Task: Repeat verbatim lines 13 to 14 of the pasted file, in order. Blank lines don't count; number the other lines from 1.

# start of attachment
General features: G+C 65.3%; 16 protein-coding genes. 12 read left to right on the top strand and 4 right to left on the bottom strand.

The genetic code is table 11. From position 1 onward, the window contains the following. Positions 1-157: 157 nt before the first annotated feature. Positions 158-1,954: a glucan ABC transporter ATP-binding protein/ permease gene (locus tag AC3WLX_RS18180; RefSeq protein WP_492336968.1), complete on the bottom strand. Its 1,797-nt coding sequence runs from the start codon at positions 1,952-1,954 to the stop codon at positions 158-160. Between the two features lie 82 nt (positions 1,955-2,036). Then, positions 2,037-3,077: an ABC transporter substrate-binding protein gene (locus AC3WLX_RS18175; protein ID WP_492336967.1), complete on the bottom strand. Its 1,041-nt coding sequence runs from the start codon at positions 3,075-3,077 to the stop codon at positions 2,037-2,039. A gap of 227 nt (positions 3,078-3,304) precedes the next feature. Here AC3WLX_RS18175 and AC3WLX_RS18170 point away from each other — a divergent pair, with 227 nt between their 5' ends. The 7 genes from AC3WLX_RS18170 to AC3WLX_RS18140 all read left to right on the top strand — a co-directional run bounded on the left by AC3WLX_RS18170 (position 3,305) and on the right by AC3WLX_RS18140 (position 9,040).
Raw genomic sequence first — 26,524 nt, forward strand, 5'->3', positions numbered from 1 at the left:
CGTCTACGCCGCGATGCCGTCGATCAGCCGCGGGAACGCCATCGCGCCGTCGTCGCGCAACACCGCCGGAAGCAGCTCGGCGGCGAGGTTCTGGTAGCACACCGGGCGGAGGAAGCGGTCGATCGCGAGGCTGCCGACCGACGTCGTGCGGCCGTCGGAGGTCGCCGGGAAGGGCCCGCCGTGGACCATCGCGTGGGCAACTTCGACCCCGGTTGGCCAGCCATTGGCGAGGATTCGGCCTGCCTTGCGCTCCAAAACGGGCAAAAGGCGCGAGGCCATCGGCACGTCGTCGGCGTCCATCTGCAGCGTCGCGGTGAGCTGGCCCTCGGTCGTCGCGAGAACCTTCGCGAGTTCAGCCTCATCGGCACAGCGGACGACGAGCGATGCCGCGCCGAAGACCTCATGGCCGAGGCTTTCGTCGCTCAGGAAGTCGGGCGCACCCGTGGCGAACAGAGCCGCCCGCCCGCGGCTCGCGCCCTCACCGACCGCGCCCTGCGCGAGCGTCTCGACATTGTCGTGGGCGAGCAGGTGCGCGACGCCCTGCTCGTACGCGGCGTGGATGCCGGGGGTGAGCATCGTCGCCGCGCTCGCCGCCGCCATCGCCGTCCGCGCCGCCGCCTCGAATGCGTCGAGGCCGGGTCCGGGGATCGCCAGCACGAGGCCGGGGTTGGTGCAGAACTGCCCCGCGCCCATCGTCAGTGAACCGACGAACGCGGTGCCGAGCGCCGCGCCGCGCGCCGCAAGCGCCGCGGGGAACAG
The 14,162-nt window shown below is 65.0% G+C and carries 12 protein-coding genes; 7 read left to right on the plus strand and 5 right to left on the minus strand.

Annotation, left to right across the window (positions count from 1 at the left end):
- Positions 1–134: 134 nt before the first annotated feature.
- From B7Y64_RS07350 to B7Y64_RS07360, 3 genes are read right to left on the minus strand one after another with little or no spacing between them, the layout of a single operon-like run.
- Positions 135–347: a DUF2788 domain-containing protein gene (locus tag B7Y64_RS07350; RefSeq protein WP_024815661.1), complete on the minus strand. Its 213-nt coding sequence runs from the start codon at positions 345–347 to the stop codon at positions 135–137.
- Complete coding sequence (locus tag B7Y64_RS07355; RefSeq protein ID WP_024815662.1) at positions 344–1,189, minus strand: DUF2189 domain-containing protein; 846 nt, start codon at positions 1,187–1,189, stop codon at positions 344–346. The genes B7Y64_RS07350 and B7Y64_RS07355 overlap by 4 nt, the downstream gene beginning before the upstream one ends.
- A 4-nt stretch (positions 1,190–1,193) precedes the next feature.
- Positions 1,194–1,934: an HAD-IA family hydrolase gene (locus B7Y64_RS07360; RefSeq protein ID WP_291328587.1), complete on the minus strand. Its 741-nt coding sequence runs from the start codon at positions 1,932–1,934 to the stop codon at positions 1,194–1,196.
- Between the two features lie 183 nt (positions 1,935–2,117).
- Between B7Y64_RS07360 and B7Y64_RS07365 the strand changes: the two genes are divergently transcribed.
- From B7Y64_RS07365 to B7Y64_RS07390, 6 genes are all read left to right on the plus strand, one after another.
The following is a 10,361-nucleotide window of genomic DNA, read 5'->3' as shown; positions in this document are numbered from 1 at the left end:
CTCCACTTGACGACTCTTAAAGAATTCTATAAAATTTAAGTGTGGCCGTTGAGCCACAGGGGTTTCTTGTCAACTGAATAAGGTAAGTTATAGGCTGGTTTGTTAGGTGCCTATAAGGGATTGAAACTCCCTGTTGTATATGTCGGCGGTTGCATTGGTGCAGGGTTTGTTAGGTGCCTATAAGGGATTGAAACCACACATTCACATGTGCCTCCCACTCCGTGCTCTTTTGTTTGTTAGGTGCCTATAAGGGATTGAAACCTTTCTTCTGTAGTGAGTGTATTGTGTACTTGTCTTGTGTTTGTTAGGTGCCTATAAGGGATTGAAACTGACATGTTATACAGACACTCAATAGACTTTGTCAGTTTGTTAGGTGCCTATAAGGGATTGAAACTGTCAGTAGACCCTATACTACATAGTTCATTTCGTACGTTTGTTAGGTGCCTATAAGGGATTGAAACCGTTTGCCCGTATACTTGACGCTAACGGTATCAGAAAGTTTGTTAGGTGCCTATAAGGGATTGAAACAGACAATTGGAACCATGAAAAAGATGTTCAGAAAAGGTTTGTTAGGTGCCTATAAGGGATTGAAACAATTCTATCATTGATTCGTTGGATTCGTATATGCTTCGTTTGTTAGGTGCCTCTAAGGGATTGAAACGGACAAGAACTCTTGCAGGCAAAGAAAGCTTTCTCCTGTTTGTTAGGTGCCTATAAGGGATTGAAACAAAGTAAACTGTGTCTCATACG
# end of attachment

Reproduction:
- Between the two features lie 183 nt (positions 1,935–2,117).
- Between B7Y64_RS07360 and B7Y64_RS07365 the strand changes: the two genes are divergently transcribed.